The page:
MDX Studion Online
Mosha Pasumansky, father of OLAP and MDX
Mosha Pasumansky is one of the inventors of the MultiDimensional eXpressions (MDX) language, a query language for online analytical processing (OLAP) databases. Pasumansky is also one of the architects of the Microsoft Analysis Services, and an OLAP expert. Mosha Pasumansky is well known in the OLAP community for his Microsoft OLAP information website which contains a collection of technical articles and other resources related to Microsoft OLAP and Analysis Services. He also has a blog dedicated to MDX and Analysis Services. He spoke at Microsoft conferences such as TechEd and PASS, and he published the book Fast Track to MDX. As of 29 December 2009, Mr. Pasumansky had shifted his focus to Bing, the Microsoft Search Engine, and is no longer maintaining his active stewardship of the BI Community. We are going to miss him and his articles regarding OLAP, MDX and Business Intelligence in general.
This is an online version of the MDX Studio product build by Mosha. The full version can be downloaded from http://www.mosha.com/msolap/mdxstudio.htm For discussion, bug reports, feature suggestions etc - please visit our blogg here. Here is the link to MDX Studio Online: http://mdx.mosha.com/default.aspx
Friday, November 14, 2014
These tips are provided by , who brings 20 years of varied data-intensive experience working with successful start-ups, small companies across various industries, and eBay, Visa, Microsoft, GE and Wells Fargo.
1. Leverage external data sources: tweets about your company or your competitors, or data from your vendors (for instance, customizable newsletter eBlast statistics available via vendor dashboards, or via submitting a ticket)
2. Nuclear physicists, mechanical engineers, and bioinformatics experts can make great data scientists.
3. State your problem correctly, and use sound metrics to measure yield provided by data science initiatives.
4. Use the right KPIs (key metrics) and the right data from the beginning, in any project. Changes due to bad foundations are very costly. This requires careful analysis of your data to create useful databases.
5. Fast delivery is better than extreme accuracy. All data sets are dirty anyway. Find the perfect compromise between perfection and fast return.
7. Big data has less value than useful data.
8. Use big data from third party vendors, for competitive intelligence.
12. You don't have to store all your data permanently. Use smart compression techniques, and keep statistical summaries only, for old data. Don't forget to adjust your metrics when your data changes,.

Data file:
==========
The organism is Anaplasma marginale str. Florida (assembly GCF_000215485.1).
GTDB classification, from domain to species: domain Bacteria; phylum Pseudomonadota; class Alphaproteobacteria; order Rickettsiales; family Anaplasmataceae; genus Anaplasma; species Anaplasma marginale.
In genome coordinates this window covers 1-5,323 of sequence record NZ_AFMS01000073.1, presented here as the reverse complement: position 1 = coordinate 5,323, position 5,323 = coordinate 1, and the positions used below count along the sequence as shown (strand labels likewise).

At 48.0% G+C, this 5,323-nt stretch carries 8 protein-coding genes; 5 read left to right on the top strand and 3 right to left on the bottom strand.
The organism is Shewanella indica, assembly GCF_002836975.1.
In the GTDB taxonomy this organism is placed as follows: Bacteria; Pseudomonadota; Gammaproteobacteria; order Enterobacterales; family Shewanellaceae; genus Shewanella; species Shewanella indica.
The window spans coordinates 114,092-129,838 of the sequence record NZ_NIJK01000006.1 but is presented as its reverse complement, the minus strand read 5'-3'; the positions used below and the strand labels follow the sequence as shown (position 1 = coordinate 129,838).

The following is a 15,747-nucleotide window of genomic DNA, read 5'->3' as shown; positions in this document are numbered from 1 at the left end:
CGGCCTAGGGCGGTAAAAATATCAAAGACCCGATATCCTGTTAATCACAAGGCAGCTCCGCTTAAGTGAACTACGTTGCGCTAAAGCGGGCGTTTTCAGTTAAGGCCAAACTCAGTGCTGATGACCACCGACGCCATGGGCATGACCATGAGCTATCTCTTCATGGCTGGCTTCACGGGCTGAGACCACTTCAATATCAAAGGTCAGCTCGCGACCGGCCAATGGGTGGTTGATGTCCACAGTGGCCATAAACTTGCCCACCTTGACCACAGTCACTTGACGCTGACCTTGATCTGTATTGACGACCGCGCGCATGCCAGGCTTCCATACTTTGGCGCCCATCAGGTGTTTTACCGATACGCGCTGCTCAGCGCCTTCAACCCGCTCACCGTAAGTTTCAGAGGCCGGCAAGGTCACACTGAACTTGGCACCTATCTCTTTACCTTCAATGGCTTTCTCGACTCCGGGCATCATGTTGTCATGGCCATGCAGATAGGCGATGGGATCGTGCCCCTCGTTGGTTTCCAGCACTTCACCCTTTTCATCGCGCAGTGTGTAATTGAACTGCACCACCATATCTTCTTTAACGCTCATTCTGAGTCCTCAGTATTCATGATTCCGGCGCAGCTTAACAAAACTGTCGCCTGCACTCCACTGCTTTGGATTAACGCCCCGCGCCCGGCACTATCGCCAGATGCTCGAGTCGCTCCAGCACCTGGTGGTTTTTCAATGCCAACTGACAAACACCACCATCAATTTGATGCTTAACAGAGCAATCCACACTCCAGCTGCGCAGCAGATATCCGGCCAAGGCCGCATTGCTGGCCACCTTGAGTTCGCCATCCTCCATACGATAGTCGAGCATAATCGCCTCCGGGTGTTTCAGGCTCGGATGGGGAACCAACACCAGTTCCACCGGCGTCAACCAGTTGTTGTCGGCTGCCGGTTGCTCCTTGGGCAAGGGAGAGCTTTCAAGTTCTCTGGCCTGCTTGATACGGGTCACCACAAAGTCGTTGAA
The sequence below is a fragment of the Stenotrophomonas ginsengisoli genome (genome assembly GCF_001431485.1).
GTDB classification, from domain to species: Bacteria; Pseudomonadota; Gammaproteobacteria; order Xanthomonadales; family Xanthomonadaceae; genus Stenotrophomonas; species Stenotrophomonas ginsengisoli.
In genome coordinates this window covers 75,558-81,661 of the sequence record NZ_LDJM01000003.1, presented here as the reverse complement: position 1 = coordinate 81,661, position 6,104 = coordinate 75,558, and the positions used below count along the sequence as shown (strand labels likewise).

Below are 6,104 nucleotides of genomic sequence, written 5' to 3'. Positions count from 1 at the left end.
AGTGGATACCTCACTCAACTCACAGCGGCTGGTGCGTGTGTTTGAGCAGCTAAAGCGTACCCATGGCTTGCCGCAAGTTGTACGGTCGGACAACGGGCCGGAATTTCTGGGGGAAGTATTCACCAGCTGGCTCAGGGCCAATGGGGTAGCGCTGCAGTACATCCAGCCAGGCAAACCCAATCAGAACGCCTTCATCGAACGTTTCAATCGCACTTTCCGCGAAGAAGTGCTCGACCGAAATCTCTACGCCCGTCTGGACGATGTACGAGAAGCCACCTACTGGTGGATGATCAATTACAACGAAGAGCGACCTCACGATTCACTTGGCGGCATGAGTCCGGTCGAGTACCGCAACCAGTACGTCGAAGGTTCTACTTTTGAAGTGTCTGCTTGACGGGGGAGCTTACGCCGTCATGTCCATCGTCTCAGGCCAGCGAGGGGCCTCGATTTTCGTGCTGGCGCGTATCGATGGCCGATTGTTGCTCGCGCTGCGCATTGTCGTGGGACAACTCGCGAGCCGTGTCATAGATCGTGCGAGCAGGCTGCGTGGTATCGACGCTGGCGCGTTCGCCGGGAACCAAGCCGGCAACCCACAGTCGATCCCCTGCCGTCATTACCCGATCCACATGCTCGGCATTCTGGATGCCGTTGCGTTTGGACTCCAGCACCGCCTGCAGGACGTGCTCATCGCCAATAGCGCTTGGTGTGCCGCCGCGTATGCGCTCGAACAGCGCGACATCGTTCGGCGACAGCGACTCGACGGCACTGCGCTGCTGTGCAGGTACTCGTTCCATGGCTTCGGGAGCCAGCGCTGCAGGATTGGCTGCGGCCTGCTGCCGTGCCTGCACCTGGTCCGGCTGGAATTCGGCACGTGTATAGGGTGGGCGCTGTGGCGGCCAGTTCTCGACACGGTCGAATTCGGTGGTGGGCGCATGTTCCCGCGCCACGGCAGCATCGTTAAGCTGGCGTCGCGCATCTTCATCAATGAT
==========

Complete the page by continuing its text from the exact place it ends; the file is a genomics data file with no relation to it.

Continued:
14. Always include EDA and DOE (exploratory analysis / design of experiment) early on in any data science projects. Always create a . And follow the traditional .
15. Data can be used for many purposes:
· quality assurance
· to find actionable patterns (stock trading, fraud detection)
· for resale to your business clients
· to optimize decisions and processes (operations research)
· for investigation and discovery (IRS, litigation, fraud detection, root cause analysis)
· machine-to-machine communication (automated bidding systems, automated driving)
· predictions (sales forecasts, growth and financial predictions, weather)
17. Data + models + gut feelings + intuition is the perfect mix. Don't remove any of these ingredients in your decision process.
18. Leverage the power of compound metrics: KPIs derived from database fields, that have a far better than the original database metrics. For instance your database might include a single keyword field but does not discriminate between user query and search category (sometimes because data comes from various sources and is blended together). Detect the issue, and create a new metric called keyword type - or data source. Another example is , a fundamental metric that should be created and added to all digital analytics projects.
19. When do you need true real time processing? When fraud detection is critical, or when processing sensitive transactional data (credit card fraud detection, 911 calls). Other than that, (with a latency of a few seconds to 24 hours) is good enough.
20. Make sure your sensitive data is well protected. Make sure your algorithms can not be tampered by criminal hackers or business hackers (spying on your business and stealing everything they can, legally or illegally, and jeopardizing your algorithms - which translates in severe revenue loss). An example of business hacking can be found in section 3 i.
Wednesday, November 5, 2014